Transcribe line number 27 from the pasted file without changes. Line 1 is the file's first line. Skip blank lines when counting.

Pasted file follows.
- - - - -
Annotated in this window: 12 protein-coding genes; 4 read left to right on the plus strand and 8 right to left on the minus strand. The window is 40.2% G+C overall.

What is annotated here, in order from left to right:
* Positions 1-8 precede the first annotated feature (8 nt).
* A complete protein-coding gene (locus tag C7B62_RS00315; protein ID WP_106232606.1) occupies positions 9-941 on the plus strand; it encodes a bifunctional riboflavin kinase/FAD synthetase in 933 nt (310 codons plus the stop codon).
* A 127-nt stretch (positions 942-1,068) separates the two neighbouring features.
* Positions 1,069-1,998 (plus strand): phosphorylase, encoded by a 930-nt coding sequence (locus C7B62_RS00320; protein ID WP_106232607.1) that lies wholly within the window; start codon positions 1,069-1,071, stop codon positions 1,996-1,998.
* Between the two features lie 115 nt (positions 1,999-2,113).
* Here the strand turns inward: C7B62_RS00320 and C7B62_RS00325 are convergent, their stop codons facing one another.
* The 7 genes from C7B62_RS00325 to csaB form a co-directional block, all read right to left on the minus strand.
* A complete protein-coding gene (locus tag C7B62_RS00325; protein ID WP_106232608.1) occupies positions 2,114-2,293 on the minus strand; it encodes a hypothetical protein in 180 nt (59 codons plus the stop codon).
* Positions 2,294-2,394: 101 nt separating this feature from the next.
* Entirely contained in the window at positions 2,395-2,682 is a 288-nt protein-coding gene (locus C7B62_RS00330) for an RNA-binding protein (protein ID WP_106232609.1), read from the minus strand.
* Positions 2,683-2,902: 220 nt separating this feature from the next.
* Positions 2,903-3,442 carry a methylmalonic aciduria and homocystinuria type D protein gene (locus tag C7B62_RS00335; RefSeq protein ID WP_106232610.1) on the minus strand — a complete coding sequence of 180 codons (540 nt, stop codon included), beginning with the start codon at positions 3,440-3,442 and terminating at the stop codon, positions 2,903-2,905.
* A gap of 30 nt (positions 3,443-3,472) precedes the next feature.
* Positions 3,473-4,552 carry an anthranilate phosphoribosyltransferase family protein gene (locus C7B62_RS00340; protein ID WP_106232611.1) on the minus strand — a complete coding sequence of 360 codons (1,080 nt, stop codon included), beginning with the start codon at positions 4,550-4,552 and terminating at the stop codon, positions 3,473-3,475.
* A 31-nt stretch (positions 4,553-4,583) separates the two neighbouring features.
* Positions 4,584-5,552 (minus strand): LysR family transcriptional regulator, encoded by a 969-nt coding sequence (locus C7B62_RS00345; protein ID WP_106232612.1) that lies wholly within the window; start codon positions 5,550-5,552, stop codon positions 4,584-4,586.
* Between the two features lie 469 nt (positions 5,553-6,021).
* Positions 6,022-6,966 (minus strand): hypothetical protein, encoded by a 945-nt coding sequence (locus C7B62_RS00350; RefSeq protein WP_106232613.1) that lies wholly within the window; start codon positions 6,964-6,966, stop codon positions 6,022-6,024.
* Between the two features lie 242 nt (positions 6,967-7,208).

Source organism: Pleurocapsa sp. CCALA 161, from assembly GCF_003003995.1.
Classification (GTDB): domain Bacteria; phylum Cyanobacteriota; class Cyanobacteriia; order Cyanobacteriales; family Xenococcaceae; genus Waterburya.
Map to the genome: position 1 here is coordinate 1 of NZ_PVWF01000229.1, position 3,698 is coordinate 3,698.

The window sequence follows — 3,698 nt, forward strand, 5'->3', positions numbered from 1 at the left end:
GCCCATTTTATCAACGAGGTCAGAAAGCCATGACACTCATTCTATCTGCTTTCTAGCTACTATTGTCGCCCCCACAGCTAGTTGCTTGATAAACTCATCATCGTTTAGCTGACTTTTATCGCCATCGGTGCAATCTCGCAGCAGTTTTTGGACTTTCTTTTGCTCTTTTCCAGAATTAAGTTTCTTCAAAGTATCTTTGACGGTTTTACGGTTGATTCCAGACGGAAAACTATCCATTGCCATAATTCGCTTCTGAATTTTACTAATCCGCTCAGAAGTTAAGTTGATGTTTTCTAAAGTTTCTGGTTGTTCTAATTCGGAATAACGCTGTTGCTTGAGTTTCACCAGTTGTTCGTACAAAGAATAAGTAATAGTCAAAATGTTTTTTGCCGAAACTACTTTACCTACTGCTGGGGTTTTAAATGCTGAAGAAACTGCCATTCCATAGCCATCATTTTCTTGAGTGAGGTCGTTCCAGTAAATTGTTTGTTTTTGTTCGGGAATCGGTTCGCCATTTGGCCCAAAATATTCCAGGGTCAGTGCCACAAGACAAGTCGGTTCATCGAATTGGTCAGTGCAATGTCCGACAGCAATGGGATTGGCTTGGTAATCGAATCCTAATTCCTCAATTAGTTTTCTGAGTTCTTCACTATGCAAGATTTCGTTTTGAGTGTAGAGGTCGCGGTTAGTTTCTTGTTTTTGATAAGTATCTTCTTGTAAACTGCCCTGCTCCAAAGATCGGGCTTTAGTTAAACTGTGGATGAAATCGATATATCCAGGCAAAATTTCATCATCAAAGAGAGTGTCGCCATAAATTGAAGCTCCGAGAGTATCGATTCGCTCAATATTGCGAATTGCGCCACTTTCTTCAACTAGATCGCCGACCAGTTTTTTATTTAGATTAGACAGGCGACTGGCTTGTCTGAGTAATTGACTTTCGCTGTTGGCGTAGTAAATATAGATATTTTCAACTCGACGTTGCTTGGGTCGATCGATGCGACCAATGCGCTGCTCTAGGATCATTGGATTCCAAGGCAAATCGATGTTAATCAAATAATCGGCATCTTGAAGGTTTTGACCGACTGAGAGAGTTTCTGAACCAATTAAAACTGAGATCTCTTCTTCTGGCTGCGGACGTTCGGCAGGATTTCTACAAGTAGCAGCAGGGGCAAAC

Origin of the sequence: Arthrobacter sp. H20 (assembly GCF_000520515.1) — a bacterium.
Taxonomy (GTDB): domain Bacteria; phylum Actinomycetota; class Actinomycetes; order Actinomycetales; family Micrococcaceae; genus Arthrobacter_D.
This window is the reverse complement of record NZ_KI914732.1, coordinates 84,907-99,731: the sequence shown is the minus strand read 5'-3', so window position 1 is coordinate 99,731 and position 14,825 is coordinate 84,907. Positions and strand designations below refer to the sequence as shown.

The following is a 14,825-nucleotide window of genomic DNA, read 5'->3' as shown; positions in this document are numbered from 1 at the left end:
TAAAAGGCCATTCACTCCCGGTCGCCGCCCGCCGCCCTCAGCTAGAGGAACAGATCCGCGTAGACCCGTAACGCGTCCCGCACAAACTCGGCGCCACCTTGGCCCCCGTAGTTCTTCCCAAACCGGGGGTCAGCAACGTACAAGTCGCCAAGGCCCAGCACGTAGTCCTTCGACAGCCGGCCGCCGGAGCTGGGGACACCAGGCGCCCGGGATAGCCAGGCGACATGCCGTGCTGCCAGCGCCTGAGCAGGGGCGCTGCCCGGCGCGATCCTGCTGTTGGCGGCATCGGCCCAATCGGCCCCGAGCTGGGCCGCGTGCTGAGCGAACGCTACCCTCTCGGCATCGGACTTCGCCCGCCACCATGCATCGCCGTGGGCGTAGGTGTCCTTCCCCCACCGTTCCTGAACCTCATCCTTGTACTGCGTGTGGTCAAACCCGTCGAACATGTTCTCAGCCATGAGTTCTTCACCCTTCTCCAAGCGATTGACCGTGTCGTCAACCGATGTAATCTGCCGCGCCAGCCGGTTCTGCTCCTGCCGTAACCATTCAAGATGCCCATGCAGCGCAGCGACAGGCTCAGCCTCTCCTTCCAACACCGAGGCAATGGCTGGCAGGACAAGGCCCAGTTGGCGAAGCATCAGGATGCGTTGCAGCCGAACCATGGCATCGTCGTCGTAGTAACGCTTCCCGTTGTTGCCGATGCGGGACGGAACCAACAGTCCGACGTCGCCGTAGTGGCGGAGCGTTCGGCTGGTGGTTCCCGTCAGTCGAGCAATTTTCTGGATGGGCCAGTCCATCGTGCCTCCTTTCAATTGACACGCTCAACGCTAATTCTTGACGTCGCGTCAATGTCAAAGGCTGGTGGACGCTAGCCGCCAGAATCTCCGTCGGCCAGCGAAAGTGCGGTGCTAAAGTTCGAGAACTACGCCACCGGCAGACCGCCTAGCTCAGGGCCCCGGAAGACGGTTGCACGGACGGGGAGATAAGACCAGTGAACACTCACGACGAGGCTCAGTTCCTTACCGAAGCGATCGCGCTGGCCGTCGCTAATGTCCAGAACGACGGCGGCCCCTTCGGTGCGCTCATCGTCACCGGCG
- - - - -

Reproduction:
Origin of the sequence: Arthrobacter sp. H20 (assembly GCF_000520515.1) — a bacterium.